Motivating busy higher education professionals to learn and engage with one another isn't always an easy task; there are plenty of logistical hurdles, and often, little recognition of one's efforts in an initiative. As a partner in a high impact grant program, our team at Achieving the Dream sought to change that.
The Integrated Advising and Planning for Student Success or 'iPASS' grant has been funded by the Bill & Melinda Gates Foundation; it supports the transformation of advising and student services in higher ed through the redesign of structures, processes, and technologies. To date, this work is ongoing in 26 grantee institutions across the country. The focus is on more than the implementation and use of new and innovative technology, however.
While the implementation of all new platforms and systems is a significant factor, it's only a piece of a much larger redesign effort; the redesign work promotes campus-wide collaboration and improved relationship building with students — with achieving greater equity, and higher completion rates as the main goals. The people/process part of redesign is naturally the most challenging, so we felt a sense of urgency to provide grantees with more content focused on advising practices and policies — beyond data collection and tech use. We also recognize the benefit of peer learning, although it can be difficult with busy campus schedules for peers to connect across institutions.
Therefore, in addition to offering new and relevant content, it was also equally important for us to provide our grantees with a space and opportunity for sharing and collaboration. We created and delivered our Series on Excellence in Advising through iPASS as a semi self-paced online course to ensure the broadest access possible to all grantees.
The series was made up of six topics presented through pre-recorded webinars along with corresponding pre-readings, and also involved live virtual collaboration sessions, discussion board engagement, and the completion of a reflection and action planning worksheet. Participants were asked to spend at least one hour per week with series content and engagement, and to meet a minimum of once a month together virtually.
We also wanted these professionals to have something meaningful to show for their efforts. By offering an EDUCAUSE digital badge to participants, we were able to recognize their time and engagement and formalize the intended outcomes of the series. The badging opportunity also boosted engagement, participation, and perseverance throughout our series, which in turn increased the meaning and value of our series content and components. We were able to offer participants tangible recognition for fully taking part in our series, truly engaging, and seeing it through to the end.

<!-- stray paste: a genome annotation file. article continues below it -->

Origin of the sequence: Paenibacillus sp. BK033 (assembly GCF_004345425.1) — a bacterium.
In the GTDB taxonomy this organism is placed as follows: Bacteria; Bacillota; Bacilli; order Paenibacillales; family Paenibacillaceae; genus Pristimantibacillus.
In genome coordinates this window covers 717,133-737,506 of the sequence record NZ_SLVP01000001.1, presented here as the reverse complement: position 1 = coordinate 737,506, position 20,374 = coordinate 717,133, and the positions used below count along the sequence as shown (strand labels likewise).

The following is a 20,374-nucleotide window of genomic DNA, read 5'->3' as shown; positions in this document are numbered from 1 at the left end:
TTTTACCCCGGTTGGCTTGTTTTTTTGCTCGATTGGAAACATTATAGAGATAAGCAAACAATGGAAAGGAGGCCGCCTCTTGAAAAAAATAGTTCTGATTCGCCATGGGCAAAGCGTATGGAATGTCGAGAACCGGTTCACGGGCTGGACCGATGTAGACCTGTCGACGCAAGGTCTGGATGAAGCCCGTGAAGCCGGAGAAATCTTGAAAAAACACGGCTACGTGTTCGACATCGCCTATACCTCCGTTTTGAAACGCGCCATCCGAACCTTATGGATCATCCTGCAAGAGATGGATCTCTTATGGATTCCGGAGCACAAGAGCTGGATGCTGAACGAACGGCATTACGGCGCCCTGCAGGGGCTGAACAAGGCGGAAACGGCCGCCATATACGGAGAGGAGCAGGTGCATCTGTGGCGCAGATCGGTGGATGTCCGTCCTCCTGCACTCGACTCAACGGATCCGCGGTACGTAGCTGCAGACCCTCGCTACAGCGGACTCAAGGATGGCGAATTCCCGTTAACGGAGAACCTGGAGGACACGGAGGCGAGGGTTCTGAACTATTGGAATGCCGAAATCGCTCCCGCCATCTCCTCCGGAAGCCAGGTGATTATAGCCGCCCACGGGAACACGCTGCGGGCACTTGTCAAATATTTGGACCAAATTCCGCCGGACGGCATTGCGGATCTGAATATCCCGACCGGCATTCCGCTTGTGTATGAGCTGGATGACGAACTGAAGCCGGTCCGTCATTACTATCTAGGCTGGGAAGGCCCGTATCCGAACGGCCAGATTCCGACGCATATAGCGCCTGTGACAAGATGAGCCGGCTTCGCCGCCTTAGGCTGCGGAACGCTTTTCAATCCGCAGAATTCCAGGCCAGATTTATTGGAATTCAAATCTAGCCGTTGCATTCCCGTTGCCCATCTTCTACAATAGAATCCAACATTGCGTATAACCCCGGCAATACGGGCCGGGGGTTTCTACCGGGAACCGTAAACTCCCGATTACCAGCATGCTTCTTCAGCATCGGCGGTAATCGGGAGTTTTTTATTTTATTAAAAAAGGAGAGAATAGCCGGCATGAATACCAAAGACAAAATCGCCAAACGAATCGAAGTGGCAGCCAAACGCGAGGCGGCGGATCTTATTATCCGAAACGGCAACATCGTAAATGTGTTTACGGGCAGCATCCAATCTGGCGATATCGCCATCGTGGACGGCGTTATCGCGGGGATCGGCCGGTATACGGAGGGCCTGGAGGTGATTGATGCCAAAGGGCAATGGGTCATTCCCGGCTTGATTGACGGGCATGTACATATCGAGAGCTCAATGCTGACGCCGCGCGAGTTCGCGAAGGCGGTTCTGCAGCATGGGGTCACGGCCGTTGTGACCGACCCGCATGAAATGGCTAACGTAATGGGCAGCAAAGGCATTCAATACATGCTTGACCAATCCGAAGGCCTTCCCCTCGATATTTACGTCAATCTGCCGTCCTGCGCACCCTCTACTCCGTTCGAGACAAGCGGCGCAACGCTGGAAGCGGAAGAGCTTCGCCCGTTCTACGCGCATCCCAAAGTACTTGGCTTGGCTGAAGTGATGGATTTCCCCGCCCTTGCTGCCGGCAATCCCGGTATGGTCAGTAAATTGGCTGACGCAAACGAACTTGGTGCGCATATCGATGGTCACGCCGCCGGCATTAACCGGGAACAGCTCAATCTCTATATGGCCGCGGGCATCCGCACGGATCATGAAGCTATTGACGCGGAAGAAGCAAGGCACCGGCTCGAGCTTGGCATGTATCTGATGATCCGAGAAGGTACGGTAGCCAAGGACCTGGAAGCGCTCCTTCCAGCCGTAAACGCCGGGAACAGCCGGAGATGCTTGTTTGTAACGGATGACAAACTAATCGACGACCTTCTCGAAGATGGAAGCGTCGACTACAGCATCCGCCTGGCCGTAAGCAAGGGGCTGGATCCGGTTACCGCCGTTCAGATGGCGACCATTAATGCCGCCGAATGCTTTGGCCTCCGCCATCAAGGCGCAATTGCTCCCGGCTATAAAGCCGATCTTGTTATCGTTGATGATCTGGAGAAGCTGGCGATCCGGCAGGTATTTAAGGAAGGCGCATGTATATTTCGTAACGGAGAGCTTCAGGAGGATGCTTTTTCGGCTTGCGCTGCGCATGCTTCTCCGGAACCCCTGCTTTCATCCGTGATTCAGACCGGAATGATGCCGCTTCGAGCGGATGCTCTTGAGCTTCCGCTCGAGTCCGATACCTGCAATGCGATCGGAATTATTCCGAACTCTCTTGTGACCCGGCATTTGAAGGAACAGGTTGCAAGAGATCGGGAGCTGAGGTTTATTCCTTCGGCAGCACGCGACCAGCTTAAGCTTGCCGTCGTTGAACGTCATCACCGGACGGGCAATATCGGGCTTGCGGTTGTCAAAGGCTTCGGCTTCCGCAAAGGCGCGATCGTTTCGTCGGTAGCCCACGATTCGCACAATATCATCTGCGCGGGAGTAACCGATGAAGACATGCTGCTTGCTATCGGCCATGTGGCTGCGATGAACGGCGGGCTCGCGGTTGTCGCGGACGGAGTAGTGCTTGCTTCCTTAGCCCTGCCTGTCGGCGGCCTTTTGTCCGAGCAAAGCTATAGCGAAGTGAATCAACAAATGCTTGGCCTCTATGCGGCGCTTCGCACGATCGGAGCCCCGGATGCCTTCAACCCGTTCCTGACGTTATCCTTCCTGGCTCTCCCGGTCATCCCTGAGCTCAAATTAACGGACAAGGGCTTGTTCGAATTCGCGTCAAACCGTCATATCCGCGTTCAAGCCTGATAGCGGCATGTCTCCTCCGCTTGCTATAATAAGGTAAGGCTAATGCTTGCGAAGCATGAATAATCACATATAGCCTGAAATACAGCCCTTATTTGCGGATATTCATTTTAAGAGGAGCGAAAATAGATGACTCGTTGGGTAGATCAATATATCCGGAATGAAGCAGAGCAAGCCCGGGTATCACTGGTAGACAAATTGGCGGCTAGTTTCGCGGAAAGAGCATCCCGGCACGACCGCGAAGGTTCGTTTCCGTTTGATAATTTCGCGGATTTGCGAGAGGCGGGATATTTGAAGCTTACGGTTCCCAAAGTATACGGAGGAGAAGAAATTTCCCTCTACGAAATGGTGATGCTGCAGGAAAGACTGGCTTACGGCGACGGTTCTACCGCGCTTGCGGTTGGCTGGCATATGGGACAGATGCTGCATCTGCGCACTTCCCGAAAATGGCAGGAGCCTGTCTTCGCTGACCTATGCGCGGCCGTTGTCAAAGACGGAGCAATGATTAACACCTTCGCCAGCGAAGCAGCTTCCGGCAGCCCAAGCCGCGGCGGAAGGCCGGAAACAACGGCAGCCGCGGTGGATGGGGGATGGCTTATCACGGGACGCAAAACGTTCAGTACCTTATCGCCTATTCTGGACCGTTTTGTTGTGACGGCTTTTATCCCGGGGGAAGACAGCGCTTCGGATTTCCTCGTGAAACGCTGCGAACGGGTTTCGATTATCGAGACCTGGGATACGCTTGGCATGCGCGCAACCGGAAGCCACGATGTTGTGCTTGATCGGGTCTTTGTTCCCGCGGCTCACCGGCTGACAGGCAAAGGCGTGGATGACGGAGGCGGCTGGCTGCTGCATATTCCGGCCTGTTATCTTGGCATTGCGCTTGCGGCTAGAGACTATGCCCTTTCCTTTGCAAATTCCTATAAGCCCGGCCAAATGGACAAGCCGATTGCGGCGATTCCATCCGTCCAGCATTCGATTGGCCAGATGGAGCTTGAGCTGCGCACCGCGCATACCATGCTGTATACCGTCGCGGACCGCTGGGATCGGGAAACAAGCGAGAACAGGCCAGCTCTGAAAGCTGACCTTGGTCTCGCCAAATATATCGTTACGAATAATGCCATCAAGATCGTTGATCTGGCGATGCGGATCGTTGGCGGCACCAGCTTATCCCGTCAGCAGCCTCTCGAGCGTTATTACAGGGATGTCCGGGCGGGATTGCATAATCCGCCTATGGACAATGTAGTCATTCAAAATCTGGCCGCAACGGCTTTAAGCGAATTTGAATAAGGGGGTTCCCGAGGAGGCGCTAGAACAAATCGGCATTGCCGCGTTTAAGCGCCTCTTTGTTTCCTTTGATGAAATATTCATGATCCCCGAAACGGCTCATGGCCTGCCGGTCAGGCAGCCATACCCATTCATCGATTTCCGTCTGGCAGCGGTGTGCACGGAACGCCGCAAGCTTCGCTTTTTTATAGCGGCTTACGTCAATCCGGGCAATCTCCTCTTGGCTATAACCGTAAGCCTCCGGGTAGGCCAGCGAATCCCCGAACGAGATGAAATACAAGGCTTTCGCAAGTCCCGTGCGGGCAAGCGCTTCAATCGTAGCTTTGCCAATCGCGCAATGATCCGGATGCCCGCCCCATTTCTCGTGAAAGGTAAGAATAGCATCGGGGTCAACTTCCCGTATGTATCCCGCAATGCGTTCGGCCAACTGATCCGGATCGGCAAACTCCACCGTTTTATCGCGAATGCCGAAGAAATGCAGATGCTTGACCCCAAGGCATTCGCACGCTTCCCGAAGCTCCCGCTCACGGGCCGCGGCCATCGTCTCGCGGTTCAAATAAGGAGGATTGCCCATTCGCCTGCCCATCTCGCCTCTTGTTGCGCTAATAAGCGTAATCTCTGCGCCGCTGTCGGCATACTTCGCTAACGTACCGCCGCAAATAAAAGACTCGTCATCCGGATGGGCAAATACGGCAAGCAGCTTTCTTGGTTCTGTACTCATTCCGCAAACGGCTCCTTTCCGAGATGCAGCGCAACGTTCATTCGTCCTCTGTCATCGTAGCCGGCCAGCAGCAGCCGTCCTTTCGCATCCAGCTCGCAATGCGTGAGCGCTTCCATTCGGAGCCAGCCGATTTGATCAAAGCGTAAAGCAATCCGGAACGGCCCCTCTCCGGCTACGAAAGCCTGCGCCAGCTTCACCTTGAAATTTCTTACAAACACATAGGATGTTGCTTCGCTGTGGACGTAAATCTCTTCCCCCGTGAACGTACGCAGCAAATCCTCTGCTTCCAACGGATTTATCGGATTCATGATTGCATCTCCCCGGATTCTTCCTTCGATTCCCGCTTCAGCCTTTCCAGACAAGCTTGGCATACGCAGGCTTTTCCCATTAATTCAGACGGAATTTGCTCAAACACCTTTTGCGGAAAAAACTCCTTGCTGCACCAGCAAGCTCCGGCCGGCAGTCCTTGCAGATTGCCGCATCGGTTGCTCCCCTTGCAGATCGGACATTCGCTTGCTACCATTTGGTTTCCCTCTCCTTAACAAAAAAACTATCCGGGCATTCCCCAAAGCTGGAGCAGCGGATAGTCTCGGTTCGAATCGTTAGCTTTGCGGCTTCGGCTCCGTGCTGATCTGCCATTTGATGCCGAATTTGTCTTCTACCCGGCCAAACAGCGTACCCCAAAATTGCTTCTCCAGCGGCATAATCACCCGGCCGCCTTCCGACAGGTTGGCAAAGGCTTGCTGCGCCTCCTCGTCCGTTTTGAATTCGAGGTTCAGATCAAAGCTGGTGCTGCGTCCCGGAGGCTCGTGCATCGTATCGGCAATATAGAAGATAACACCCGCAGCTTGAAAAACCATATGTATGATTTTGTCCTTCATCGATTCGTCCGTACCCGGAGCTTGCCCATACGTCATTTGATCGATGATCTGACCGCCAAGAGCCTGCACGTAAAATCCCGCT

Digital badging is a great opportunity for those looking to gain new skills, particularly related to their career development and goals. In fact, this topic came up during our discussion of series material. Advisors sought to know how they could receive professional development and be recognized or potentially promoted for their skills and expertise. This speaks to the value of digital badging opportunities.
The badge motivated participants to learn and engage despite their busy schedules and workloads, as well as to showcase what they have learned and the expertise and knowledge they gained in a meaningful way. For many of our participants in the series, this was an opportunity to deeply engage and reflect on content related to topics such as Engaging Professional Staff and Faculty Advisors in Advising Reform, Strategies for Moving from Transactional to Holistic Advising, and Strategies for Evaluating Advising Reform. In addition, badging requirements such as collaboration sessions and discussion board engagement gave institutions time to share and learn across teams.
The series and badging have both proven to be beneficial. Evaluation feedback showed that badging recipients benefited from the topics presented and were inspired by the opportunity to engage with others from peer institutions. Half of participants who responded to our survey indicated that the series exceeded or far exceeded their expectations. Furthermore, the series also worked to help digital badging recipients engage in continued conversations on and across campuses in order to drive important changes to advising policy and practice.
In a field focused on so many innovation and redesign topics, the creation and use of more digital badging opportunities that bring content to practitioners and enable them to share with each other will be critical for institutions' success.
Cammille Powell is Coordinator of Data, Technology and Analytics at Achieving the Dream.